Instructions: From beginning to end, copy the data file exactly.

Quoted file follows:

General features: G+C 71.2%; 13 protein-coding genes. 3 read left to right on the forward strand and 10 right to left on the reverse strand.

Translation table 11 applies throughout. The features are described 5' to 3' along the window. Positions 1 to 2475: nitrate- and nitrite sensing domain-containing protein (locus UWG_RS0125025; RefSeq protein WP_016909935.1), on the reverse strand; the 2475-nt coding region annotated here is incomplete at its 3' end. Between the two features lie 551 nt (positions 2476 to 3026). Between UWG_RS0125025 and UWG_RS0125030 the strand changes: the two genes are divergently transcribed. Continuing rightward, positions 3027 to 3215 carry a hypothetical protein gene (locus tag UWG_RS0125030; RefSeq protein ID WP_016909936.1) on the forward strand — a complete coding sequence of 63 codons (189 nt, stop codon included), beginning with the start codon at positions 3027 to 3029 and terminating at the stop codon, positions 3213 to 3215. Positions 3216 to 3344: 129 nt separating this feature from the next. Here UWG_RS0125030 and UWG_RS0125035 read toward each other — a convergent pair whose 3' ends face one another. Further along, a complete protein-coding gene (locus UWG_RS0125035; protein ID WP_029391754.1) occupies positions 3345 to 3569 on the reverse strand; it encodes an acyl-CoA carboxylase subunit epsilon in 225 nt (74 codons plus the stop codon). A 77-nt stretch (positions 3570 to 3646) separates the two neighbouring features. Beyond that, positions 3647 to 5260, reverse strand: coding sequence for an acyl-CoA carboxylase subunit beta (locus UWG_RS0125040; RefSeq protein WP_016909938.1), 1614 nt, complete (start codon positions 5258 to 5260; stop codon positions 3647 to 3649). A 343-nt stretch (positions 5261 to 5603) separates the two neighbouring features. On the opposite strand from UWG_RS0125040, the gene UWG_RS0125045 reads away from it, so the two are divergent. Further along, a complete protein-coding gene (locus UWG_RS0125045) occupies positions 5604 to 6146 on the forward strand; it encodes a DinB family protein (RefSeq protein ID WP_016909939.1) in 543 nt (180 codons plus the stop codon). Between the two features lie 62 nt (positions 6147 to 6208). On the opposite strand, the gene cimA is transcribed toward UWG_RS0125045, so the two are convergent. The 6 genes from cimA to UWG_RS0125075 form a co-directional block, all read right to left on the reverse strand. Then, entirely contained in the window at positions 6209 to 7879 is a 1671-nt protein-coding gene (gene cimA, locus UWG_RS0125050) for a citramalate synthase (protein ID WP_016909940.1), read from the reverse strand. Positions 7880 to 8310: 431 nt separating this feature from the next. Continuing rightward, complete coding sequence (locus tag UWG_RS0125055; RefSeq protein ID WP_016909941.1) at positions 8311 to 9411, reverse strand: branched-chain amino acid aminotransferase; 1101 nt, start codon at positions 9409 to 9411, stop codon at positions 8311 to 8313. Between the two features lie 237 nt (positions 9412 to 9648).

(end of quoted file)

General features: G+C 71.2%; 13 protein-coding genes. 3 read left to right on the forward strand and 10 right to left on the reverse strand.

Translation table 11 applies throughout. The features are described 5' to 3' along the window. Positions 1 to 2475: nitrate- and nitrite sensing domain-containing protein (locus UWG_RS0125025; RefSeq protein WP_016909935.1), on the reverse strand; the 2475-nt coding region annotated here is incomplete at its 3' end. Between the two features lie 551 nt (positions 2476 to 3026). Between UWG_RS0125025 and UWG_RS0125030 the strand changes: the two genes are divergently transcribed. Continuing rightward, positions 3027 to 3215 carry a hypothetical protein gene (locus tag UWG_RS0125030; RefSeq protein ID WP_016909936.1) on the forward strand — a complete coding sequence of 63 codons (189 nt, stop codon included), beginning with the start codon at positions 3027 to 3029 and terminating at the stop codon, positions 3213 to 3215. Positions 3216 to 3344: 129 nt separating this feature from the next. Here UWG_RS0125030 and UWG_RS0125035 read toward each other — a convergent pair whose 3' ends face one another. Further along, a complete protein-coding gene (locus UWG_RS0125035; protein ID WP_029391754.1) occupies positions 3345 to 3569 on the reverse strand; it encodes an acyl-CoA carboxylase subunit epsilon in 225 nt (74 codons plus the stop codon). A 77-nt stretch (positions 3570 to 3646) separates the two neighbouring features. Beyond that, positions 3647 to 5260, reverse strand: coding sequence for an acyl-CoA carboxylase subunit beta (locus UWG_RS0125040; RefSeq protein WP_016909938.1), 1614 nt, complete (start codon positions 5258 to 5260; stop codon positions 3647 to 3649). A 343-nt stretch (positions 5261 to 5603) separates the two neighbouring features. On the opposite strand from UWG_RS0125040, the gene UWG_RS0125045 reads away from it, so the two are divergent. Further along, a complete protein-coding gene (locus UWG_RS0125045) occupies positions 5604 to 6146 on the forward strand; it encodes a DinB family protein (RefSeq protein ID WP_016909939.1) in 543 nt (180 codons plus the stop codon). Between the two features lie 62 nt (positions 6147 to 6208). On the opposite strand, the gene cimA is transcribed toward UWG_RS0125045, so the two are convergent. The 6 genes from cimA to UWG_RS0125075 form a co-directional block, all read right to left on the reverse strand. Then, entirely contained in the window at positions 6209 to 7879 is a 1671-nt protein-coding gene (gene cimA, locus UWG_RS0125050) for a citramalate synthase (protein ID WP_016909940.1), read from the reverse strand. Positions 7880 to 8310: 431 nt separating this feature from the next. Continuing rightward, complete coding sequence (locus tag UWG_RS0125055; RefSeq protein ID WP_016909941.1) at positions 8311 to 9411, reverse strand: branched-chain amino acid aminotransferase; 1101 nt, start codon at positions 9409 to 9411, stop codon at positions 8311 to 8313. Between the two features lie 237 nt (positions 9412 to 9648).